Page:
The 2019 linebacker class has been rumored to be a stacked group, but a lot of the highly-billed players are still in need of significant development. After studying tape of a plethora of the SEC’s finest linebackers, I put together the five players I believe are the best draft-eligible prospects in the conference, including one currently receiving top five hype.
Devin White, Junior, LSU
I really wanted to buy into White as the top 5 player he’s been rumored to be, but the tape instead revealed a developmental linebacker with some great traits. Some have compared White to Roquan Smith, but the LSU junior isn’t that explosive or as strong a tackler.
White is still rangy however, possessing sideline-to-sideline speed that will certainly interest teams at the top of the draft. He’s physical as a tackler and at times in the trenches, but he cannot get off blocks and doesn’t yet process quickly enough to beat blockers to spots. White’s issues are fixable, and he’s reportedly a high character kid who plays with great effort, but if he doesn’t learn to trust his keys and play more consistently physical, the NFL could wait on him longer than people think.
Mack Wilson, Junior, Alabama
Much like Rashaan Evans a year prior, Wilson was thrust into action late in the season after injuries decimated the Alabama linebacker corps. As a result, he looked quite raw and unprepared for such a test, at least when defending the run. Wilson isn’t there as a mental processor or as a physical aggressor in the trenches, which limits his early down impact.
Athleticism and range won’t be a question with Wilson, but he needs to be quicker to the trigger and to trust what he sees all over the field. His natural instincts are apparent in coverage, where Wilson has already made a mark at Alabama. Four interceptions highlighted his nose for the football, as Wilson showed a great feel for route combinations and excellent reactionary skills to the opposing quarterback’s body language.
Right now Wilson looks like a third down specialist and special teams ace, but his junior season will obviously be the most telling for his development. He played his best football in the national championship against Georgia, and certainly has starter traits to build on. Getting stronger and more mentally adept will be the biggest keys to Wilson’s success in 2018, when he will be relied upon as one of Alabama’s leaders despite beginning 2017 as a backup.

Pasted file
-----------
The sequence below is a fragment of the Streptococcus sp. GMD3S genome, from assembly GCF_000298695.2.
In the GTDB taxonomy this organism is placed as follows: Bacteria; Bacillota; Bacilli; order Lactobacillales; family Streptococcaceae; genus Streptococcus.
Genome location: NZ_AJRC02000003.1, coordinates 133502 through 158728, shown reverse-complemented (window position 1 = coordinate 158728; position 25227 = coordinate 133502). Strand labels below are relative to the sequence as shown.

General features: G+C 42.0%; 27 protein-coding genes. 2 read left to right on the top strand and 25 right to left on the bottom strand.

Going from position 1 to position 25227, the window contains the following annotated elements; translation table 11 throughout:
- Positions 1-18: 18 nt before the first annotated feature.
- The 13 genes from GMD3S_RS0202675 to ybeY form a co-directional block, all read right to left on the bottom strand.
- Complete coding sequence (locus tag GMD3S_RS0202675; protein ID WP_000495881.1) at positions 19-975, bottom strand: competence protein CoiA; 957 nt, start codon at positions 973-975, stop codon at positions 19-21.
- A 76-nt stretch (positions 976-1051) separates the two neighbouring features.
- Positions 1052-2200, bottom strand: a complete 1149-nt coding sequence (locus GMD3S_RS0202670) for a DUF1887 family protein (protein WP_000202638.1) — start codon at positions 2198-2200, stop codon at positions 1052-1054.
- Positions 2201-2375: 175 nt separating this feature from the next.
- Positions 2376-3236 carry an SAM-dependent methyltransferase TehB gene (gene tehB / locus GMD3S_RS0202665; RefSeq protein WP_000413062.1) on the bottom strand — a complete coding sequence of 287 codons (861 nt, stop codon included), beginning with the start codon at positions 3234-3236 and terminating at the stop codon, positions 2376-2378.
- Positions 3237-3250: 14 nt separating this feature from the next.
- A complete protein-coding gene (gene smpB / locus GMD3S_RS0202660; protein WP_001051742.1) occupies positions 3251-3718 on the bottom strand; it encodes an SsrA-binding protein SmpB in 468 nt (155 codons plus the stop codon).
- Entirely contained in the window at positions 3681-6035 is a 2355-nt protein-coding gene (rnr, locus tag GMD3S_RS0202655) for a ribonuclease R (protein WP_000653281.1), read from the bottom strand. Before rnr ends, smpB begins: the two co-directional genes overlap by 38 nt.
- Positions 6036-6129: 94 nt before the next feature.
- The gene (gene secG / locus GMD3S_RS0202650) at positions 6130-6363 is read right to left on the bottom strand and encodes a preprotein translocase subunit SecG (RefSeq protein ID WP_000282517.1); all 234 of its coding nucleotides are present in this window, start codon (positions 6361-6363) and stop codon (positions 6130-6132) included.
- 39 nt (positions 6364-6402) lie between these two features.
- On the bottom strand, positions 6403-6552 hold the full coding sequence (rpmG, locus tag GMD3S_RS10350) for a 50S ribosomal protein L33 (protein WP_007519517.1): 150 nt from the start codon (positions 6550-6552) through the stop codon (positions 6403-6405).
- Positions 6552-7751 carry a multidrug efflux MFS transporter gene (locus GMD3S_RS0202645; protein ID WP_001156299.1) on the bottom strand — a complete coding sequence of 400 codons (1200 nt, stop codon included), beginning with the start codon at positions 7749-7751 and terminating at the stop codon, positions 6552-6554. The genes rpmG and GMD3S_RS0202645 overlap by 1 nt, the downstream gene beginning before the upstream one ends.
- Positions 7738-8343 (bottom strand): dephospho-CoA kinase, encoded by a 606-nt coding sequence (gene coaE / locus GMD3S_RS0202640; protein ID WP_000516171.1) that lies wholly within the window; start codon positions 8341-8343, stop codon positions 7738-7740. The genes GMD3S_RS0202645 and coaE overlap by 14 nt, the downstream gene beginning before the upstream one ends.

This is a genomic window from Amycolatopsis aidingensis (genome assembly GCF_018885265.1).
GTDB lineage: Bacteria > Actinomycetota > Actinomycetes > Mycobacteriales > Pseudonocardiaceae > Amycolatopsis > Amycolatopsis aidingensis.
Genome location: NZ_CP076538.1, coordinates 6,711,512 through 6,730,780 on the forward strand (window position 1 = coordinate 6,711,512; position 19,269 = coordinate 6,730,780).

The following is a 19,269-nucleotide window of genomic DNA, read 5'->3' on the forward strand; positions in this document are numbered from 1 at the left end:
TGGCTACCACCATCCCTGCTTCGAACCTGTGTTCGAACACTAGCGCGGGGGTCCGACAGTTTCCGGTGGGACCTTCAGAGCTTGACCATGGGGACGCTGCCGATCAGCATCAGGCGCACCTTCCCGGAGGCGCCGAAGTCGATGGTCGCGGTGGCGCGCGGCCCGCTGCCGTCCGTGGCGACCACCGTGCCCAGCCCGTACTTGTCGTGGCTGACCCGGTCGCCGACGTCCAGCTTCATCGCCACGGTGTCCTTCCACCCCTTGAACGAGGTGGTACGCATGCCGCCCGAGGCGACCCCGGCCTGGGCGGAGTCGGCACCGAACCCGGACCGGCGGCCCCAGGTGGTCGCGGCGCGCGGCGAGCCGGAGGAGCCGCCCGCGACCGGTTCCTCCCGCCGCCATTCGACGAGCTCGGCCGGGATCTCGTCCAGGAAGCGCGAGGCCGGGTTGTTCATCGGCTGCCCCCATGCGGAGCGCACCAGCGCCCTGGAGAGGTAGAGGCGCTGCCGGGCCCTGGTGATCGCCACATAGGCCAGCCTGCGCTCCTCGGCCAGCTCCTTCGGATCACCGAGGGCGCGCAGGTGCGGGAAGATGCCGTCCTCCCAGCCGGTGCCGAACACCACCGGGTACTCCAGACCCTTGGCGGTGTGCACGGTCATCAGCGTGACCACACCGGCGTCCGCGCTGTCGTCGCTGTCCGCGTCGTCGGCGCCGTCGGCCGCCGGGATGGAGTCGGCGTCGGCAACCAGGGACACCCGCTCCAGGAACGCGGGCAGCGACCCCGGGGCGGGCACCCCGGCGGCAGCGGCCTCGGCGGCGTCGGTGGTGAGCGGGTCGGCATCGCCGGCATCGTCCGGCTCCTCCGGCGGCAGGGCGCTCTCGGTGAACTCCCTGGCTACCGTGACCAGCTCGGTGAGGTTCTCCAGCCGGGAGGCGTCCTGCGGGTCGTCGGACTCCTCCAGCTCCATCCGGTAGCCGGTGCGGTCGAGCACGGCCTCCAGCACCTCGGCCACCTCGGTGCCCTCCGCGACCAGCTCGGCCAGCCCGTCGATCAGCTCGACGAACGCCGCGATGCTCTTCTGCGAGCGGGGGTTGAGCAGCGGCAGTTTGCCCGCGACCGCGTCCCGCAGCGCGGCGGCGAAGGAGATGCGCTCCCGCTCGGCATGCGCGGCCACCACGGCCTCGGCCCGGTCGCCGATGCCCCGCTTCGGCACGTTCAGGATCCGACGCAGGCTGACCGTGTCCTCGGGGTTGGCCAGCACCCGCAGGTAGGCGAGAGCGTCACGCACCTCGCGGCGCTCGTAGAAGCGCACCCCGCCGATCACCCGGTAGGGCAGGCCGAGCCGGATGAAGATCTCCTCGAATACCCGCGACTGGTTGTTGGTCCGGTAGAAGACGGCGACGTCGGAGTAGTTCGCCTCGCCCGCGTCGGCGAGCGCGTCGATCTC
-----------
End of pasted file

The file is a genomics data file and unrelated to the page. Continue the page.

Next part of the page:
Dre Greenlaw, LB, Arkansas
This spot came down to Greenlaw and Leo Lewis, and in the end I went with the linebacker closer to being able to make an impact at the next level. Lewis has lots of intriguing traits, but his focus, physicality and processing wane far too often for my tastes.
Greenlaw is far from a specimen, but he should do enough to check the boxes physically and athletically. His mind and quick feet typically put him in the right spot, but Greenlaw must commit to more tackles and finish more of the attempts he does make. The tools are there and he’s sharp above the shoulders, he just has to trust what he’s seeing enough to play fast all the way through the rep.
He also has to become more adept and gap-sound at taking on blockers and not compromising his assignment to escape them. I don’t think it’s a lack of physicality, but Greenlaw doesn’t seem to understand that dancing a few yards around a blocker isn’t a sustainable strategy for maintaining gap assignments. He needs to arrive to the fight with a vengeance more often, finishing more plays the way he starts them.
Jordan Jones, Senior, Kentucky
Jones definitely looks like an NFL player on tape, but calling him a preferable NFL starter may be pushing it. If you’re looking for special traits or high-impact play on the second level, Jones probably isn’t your guy.
The senior has the size and intensity NFL teams want, triggering downhill quickly at times and making some impressive stops near the line of scrimmage. Jones has solid mental processing skills and plays assignment sound football without many lapses in judgement, but his range and athleticism are big question marks as he heads into his final season at Kentucky.
Too often Jones was maneuvered around in space by even average opposing athletes, as the tight-hipped linebacker struggled to alter directions quickly. His feet just aren’t quick enough to match more elusive, explosive players, limiting his abilities in coverage
T.J. Brunson, Junior, South Carolina
Brunson has a lot of the same issues White faces, but not quite the same level of athletic upside. He’s not going to stack-and-shed blocks, nor will he be quick to the trigger to play downhill, making him very much a work-in-progress.
Brunson won’t back down from anyone, he just has to process quicker and arrive at the point of attack with more finality. Too often he creeps up to take on pullers, rather than trusting his keys and getting there in a bad mood. I’ve seen him work off contact, but he’s almost always stuck at the second level due to issues processing the scheme in front of him. False steps are too frequent, as are some lapses in coverage.
The movement skills are there for Brunson to be a top 100 selection, but he’s got to make strides in the mental, physical and reactionary aspects of the game. Can linebackers that aren’t naturally instinctive cultivate those skills enough to thrive against NFL speed? This season should reveal Brunson’s ability to reach his potential.
Also add to watch list: Leo Lewis, Mississippi State. Deshaun Davis, Auburn. Otaro Alaka, Texas A&M